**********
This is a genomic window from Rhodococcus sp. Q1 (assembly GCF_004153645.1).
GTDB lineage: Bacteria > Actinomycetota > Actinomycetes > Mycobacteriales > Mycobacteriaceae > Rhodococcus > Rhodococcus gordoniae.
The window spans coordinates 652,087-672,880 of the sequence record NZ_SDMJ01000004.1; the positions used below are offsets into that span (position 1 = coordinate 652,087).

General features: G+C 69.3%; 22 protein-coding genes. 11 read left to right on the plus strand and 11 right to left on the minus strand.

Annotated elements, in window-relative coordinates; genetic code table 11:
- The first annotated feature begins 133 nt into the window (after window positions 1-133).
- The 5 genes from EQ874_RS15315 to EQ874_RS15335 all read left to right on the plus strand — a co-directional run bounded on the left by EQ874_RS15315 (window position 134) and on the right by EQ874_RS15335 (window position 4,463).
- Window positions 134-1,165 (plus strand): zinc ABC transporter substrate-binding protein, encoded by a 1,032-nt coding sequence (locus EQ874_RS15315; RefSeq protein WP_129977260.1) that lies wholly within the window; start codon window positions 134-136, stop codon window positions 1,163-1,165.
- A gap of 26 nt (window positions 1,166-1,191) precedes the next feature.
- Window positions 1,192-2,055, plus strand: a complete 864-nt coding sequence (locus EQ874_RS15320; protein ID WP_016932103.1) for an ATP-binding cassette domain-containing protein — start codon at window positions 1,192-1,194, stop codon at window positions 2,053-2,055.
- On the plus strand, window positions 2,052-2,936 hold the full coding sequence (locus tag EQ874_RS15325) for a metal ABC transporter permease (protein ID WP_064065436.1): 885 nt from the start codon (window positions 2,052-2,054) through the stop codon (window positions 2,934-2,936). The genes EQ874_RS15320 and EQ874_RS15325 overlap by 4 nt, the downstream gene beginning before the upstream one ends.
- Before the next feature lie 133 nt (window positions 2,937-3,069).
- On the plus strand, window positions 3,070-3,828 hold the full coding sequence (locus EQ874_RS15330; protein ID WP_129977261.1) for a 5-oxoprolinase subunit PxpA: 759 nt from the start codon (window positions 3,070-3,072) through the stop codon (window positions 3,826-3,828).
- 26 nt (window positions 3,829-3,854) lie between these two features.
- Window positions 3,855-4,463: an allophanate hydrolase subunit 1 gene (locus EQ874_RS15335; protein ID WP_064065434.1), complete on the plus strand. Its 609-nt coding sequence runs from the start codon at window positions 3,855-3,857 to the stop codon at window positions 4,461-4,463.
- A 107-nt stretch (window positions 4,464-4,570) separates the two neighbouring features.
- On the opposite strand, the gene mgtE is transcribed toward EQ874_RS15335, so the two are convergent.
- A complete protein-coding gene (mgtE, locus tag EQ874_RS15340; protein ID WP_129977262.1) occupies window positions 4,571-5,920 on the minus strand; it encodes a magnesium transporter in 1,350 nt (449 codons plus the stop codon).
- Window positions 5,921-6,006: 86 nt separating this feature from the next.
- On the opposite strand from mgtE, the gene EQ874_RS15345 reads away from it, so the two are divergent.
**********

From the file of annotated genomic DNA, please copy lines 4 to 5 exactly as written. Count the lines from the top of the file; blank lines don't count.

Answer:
General features: G+C 69.3%; 22 protein-coding genes. 11 read left to right on the plus strand and 11 right to left on the minus strand.

Annotated elements, in window-relative coordinates; genetic code table 11: